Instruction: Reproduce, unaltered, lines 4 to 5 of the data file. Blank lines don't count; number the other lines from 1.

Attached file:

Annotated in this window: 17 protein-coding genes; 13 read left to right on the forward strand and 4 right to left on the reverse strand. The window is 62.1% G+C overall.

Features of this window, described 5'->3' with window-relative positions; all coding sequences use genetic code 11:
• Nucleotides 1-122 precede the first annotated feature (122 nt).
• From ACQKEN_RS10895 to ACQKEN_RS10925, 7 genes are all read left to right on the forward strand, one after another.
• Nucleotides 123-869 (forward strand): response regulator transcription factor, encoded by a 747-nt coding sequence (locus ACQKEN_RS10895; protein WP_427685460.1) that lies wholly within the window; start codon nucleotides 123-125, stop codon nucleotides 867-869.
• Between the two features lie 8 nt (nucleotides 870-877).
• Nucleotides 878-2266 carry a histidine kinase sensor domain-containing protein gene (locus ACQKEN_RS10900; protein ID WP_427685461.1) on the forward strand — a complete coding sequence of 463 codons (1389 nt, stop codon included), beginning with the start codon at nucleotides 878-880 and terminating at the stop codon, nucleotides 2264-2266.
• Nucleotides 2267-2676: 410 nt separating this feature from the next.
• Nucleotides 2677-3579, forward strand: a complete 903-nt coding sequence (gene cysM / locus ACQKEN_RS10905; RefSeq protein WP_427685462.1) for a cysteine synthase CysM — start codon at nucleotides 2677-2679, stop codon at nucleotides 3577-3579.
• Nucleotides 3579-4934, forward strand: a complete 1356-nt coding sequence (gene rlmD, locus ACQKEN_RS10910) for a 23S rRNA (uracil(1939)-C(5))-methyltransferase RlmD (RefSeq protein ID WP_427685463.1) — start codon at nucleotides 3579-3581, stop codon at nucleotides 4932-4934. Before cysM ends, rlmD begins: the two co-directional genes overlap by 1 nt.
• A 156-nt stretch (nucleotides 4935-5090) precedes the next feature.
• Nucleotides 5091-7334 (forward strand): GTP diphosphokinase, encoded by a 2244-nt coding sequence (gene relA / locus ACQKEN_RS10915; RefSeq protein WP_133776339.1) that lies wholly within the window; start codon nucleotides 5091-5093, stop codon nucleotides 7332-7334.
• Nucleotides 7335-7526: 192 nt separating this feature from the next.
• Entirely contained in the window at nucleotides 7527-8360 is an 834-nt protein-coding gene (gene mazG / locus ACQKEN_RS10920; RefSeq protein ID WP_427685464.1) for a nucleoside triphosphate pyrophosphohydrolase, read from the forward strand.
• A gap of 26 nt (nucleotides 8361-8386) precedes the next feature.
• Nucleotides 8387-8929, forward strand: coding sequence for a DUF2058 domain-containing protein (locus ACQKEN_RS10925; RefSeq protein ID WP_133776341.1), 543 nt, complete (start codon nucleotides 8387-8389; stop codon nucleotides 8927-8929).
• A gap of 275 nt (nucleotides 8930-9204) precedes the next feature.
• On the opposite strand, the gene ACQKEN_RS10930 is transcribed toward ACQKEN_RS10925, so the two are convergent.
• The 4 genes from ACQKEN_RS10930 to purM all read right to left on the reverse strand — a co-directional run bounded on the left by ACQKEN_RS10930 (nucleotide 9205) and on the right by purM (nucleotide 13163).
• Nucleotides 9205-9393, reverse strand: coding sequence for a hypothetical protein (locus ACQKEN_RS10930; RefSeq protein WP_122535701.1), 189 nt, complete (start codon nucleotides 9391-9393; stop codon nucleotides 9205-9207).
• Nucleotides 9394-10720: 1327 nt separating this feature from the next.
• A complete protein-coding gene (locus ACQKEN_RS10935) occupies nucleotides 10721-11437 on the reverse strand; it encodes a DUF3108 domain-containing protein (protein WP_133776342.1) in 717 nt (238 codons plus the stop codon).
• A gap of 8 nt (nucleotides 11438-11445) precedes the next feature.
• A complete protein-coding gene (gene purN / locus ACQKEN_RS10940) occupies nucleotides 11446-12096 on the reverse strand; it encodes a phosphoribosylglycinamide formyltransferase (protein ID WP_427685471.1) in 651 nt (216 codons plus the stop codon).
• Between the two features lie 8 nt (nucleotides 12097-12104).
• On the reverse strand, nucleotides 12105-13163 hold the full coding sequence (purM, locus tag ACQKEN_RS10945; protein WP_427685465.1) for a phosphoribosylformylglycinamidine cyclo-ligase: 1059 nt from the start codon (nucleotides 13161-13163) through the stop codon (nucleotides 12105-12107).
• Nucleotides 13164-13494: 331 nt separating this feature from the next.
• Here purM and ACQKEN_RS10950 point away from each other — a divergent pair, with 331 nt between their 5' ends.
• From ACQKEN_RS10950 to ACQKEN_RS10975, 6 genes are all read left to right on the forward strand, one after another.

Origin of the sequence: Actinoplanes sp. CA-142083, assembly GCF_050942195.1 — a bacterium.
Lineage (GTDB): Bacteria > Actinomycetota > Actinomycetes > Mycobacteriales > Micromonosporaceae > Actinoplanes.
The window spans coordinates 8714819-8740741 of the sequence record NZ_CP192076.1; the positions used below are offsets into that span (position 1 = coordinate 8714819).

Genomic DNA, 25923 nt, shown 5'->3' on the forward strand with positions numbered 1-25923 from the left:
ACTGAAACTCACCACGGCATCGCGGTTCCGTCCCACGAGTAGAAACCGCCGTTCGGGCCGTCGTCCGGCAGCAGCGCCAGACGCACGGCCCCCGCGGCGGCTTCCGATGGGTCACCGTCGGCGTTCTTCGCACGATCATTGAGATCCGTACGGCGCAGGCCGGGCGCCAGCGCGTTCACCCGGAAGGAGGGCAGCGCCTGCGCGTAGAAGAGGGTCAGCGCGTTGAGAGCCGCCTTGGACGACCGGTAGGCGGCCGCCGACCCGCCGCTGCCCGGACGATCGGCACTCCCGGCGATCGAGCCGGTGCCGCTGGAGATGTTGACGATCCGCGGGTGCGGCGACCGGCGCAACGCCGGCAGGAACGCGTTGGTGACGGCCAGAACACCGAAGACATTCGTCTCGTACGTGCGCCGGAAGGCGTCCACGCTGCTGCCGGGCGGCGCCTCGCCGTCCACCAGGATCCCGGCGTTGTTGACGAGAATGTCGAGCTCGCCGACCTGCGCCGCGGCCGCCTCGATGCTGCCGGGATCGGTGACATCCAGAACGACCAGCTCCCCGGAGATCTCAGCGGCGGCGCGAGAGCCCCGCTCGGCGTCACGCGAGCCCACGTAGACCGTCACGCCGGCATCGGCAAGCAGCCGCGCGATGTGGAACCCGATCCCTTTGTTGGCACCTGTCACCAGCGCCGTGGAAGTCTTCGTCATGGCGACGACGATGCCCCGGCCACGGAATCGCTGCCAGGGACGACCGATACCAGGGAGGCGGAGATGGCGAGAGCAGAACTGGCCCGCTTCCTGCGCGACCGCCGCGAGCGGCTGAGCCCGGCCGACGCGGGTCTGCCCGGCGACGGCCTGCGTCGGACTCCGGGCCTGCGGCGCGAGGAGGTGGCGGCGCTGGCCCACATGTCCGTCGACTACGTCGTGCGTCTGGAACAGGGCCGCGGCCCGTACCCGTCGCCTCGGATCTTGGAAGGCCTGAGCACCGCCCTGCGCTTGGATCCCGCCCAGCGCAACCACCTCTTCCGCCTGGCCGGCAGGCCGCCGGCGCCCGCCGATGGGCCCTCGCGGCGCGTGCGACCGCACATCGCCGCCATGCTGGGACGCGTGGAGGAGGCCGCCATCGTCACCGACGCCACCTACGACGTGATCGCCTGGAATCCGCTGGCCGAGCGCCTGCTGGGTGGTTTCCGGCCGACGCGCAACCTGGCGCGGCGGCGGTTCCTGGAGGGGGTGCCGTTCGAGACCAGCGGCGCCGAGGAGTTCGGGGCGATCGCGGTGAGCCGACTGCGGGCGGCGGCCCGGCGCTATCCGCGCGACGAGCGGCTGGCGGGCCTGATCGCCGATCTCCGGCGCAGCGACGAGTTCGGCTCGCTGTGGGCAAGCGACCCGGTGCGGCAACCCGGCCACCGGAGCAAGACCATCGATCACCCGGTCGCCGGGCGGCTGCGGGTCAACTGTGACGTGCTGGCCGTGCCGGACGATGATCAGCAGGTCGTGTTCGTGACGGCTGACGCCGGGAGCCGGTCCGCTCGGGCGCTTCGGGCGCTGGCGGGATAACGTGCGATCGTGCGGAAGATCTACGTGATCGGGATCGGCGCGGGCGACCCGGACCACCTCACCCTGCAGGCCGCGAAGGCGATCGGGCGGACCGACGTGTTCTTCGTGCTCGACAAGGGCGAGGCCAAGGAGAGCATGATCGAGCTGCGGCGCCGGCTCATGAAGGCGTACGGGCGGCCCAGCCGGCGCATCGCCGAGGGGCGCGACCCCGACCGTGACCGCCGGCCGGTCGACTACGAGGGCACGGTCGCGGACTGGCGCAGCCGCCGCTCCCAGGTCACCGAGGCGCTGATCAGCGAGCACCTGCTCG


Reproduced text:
• From ACQKEN_RS10895 to ACQKEN_RS10925, 7 genes are all read left to right on the forward strand, one after another.
• Nucleotides 123-869 (forward strand): response regulator transcription factor, encoded by a 747-nt coding sequence (locus ACQKEN_RS10895; protein WP_427685460.1) that lies wholly within the window; start codon nucleotides 123-125, stop codon nucleotides 867-869.